Baker extraordinaire Jim Lahey of Sulivan Street Bakery and Co. has followed up his brilliant My Bread with a pizza-oriented sequel, My Pizza: The Easy No-Knead Way to Make Spectacular Pizza at Home.
With a single recipe for pizza dough (see below) as a starting place, the book is more or less a pizza topping book, with recipes for pies topped with everything friom leek and sausage to a wintry combination of brussels sprouts and chestnuts. There are also a handful of recipes for soups, salads, and desserts, including gelato and some especially delicious-looking chocolate chip cookies.Read More >
The edible appeal of ice pops is obvious, but they're also easy to make. Unlike homemade ice cream, you don't need to keep an ice cream machine insert pre-freezing in the freezer, and (for most recipes) you don't even need to pre-chill the base. This is expecially true of fruit pops. Except for the freezing time, they're an almost spontaneous treat.
I've been making a number of fantastic ice pop recipes from Fany Gerson's Paletas, including lime-infused watermelon pops, blackberry pops, and almond-enriched Mexican chocolate pops.Read More >
Last summer, following the advice of Russ Parsons in an old Los Angeles Times article on yakitori, I took my first attempt at home-cooked yakitori. Before that, I had only experienced the yakitori made by the professional grillers at the now-closed Yakitori Torys. This summer, my education in making yakitori at home is expanding light years with the publication of Tadashi Ono and Harris Salat's The Japanese Grill: From Classic Yakitori to Steak, Seafood, and Vegetables.Read More >
I don't want to overplay this technique, because it will not fool anyone who has experienced the crispy glory that is Korean fried chicken. It will most definitely lose in a wing fight. On the other hand, not too shabby for baked chicken wings.
It's also really easy and doesn't require the mess of deep-frying.Read More >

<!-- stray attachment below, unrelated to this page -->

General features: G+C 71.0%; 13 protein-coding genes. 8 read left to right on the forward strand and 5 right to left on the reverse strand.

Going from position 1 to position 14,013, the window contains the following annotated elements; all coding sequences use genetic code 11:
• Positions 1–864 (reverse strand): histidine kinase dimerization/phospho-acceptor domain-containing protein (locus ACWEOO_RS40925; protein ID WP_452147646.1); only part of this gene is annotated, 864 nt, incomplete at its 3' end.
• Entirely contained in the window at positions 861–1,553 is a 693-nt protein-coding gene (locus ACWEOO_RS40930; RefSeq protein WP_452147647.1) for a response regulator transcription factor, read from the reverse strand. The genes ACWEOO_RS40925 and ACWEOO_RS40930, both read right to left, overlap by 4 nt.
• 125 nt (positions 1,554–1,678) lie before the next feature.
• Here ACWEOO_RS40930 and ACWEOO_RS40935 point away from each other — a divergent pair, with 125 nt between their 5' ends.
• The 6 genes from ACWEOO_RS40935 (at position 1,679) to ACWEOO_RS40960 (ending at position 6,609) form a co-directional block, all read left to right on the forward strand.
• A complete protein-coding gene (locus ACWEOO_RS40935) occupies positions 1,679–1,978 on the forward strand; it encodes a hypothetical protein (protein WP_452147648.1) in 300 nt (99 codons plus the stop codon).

This risotto cooks in six minutes. Unbelievable, right? Providing, of course, that you soak the rice for a good two hours before cooking. But, still, that's almost instant in terms of cooking time.Read More >
For years, I've stuck to Jacques Pepin's method for roasting a chicken as my go-to technique.
Per Pepin, it basically involves roasting the whole chicken on one side, and then turning it twice more during the cooking process. The placement of the breast directly against the hot surface of the pan gives the skin awesome color. Not per Pepin, sometimes I slick the pan with olive oil and stuff the cavity with herbs, garlic, and lemon. The whole chicken gets a rub of salt and pepper at the start.
Now that I've tried Rozanne Gold's "Opinonated Way to Roast a Chicken," I'm rethinking my roast chicken ways.
Reminiscent of a Ligurian insalata di mare, this pasta with shellfish couldn't be easier to make.Read More >
I ripped up my Square Foot Garden the other day after attempting (and failing) to plant some spinach, carrots, peas, and chives from seed. I still don't know what exactly went wrong, but I'm blaming the seeds.
I filled the rest of my square-foot plots with garlic cloves to grow green garlic, which I had successfully harvested last summer. That time, the cloves sprouted tall shoots about the size of a scallion, but this time the growth was very subdued, so I pulled them out.Read More >
As I noted earlier, nearly all of the recipes (including this one) are designed to serve 6 to 8 people, which presents a problem if you're not cooking for a dinner party and just cooking for 2 to 4 (or 2.5 in my case).
Nevertheless, in actually tackling one of the recipes, this did not turn aout to be a huge deal. Taking Lang's recipe for grilled thick-cut pork chops for a test-drive, I cut the amount of meat in half and just left the ingredient amounts for the marinade as is. So, although some food was wasted, the dish wouldn't ultimately be affected.Read More >
I recently discovered that Whole Foods is trafficking in underage garbanzo beans: tiny, puffy green pods each containing a fresh bean, maybe two if you're lucky. Smaller than garbanzos sold dried (or dried and canned), these immature little green beans somewhat resemble shelling peas wrinkled from spending too much time in the pool.